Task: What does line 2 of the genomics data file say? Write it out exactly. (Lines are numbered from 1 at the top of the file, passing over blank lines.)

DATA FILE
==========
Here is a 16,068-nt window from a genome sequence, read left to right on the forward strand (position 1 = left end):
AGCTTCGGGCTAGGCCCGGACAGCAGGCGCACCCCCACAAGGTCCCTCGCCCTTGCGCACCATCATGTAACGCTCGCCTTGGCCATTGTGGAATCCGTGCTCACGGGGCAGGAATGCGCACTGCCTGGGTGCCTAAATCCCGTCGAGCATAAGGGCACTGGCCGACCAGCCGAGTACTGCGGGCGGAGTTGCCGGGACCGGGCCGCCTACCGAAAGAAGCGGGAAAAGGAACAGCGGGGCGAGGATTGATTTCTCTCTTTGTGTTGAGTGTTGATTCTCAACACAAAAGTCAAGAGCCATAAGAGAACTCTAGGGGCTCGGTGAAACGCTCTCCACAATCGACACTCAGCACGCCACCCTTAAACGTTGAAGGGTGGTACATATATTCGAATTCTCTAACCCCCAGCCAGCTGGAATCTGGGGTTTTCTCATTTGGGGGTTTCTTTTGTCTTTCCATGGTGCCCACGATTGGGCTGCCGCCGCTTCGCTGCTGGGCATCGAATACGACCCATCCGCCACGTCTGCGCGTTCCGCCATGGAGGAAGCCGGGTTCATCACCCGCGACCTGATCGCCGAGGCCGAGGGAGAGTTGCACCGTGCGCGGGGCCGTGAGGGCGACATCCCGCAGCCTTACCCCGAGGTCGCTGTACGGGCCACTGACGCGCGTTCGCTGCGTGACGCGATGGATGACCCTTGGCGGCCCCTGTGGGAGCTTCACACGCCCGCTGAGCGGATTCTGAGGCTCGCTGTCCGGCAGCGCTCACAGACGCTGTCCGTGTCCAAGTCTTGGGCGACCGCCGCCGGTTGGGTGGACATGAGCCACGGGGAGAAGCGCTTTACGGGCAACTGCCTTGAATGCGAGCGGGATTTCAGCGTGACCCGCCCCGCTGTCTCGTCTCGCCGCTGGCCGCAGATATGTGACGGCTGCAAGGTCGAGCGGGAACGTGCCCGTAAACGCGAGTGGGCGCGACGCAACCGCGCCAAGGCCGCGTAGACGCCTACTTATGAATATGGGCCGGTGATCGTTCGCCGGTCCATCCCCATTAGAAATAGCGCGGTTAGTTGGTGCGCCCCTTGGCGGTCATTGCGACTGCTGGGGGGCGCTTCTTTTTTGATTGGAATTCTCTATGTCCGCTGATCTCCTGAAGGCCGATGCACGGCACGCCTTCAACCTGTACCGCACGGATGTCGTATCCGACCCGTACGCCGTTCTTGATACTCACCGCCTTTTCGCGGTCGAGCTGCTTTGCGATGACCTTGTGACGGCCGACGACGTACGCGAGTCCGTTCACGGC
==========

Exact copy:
AGCTTCGGGCTAGGCCCGGACAGCAGGCGCACCCCCACAAGGTCCCTCGCCCTTGCGCACCATCATGTAACGCTCGCCTTGGCCATTGTGGAATCCGTGCTCACGGGGCAGGAATGCGCACTGCCTGGGTGCCTAAATCCCGTCGAGCATAAGGGCACTGGCCGACCAGCCGAGTACTGCGGGCGGAGTTGCCGGGACCGGGCCGCCTACCGAAAGAAGCGGGAAAAGGAACAGCGGGGCGAGGATTGATTTCTCTCTTTGTGTTGAGTGTTGATTCTCAACACAAAAGTCAAGAGCCATAAGAGAACTCTAGGGGCTCGGTGAAACGCTCTCCACAATCGACACTCAGCACGCCACCCTTAAACGTTGAAGGGTGGTACATATATTCGAATTCTCTAACCCCCAGCCAGCTGGAATCTGGGGTTTTCTCATTTGGGGGTTTCTTTTGTCTTTCCATGGTGCCCACGATTGGGCTGCCGCCGCTTCGCTGCTGGGCATCGAATACGACCCATCCGCCACGTCTGCGCGTTCCGCCATGGAGGAAGCCGGGTTCATCACCCGCGACCTGATCGCCGAGGCCGAGGGAGAGTTGCACCGTGCGCGGGGCCGTGAGGGCGACATCCCGCAGCCTTACCCCGAGGTCGCTGTACGGGCCACTGACGCGCGTTCGCTGCGTGACGCGATGGATGACCCTTGGCGGCCCCTGTGGGAGCTTCACACGCCCGCTGAGCGGATTCTGAGGCTCGCTGTCCGGCAGCGCTCACAGACGCTGTCCGTGTCCAAGTCTTGGGCGACCGCCGCCGGTTGGGTGGACATGAGCCACGGGGAGAAGCGCTTTACGGGCAACTGCCTTGAATGCGAGCGGGATTTCAGCGTGACCCGCCCCGCTGTCTCGTCTCGCCGCTGGCCGCAGATATGTGACGGCTGCAAGGTCGAGCGGGAACGTGCCCGTAAACGCGAGTGGGCGCGACGCAACCGCGCCAAGGCCGCGTAGACGCCTACTTATGAATATGGGCCGGTGATCGTTCGCCGGTCCATCCCCATTAGAAATAGCGCGGTTAGTTGGTGCGCCCCTTGGCGGTCATTGCGACTGCTGGGGGGCGCTTCTTTTTTGATTGGAATTCTCTATGTCCGCTGATCTCCTGAAGGCCGATGCACGGCACGCCTTCAACCTGTACCGCACGGATGTCGTATCCGACCCGTACGCCGTTCTTGATACTCACCGCCTTTTCGCGGTCGAGCTGCTTTGCGATGACCTTGTGACGGCCGACGACGTACGCGAGTCCGTTCACGGC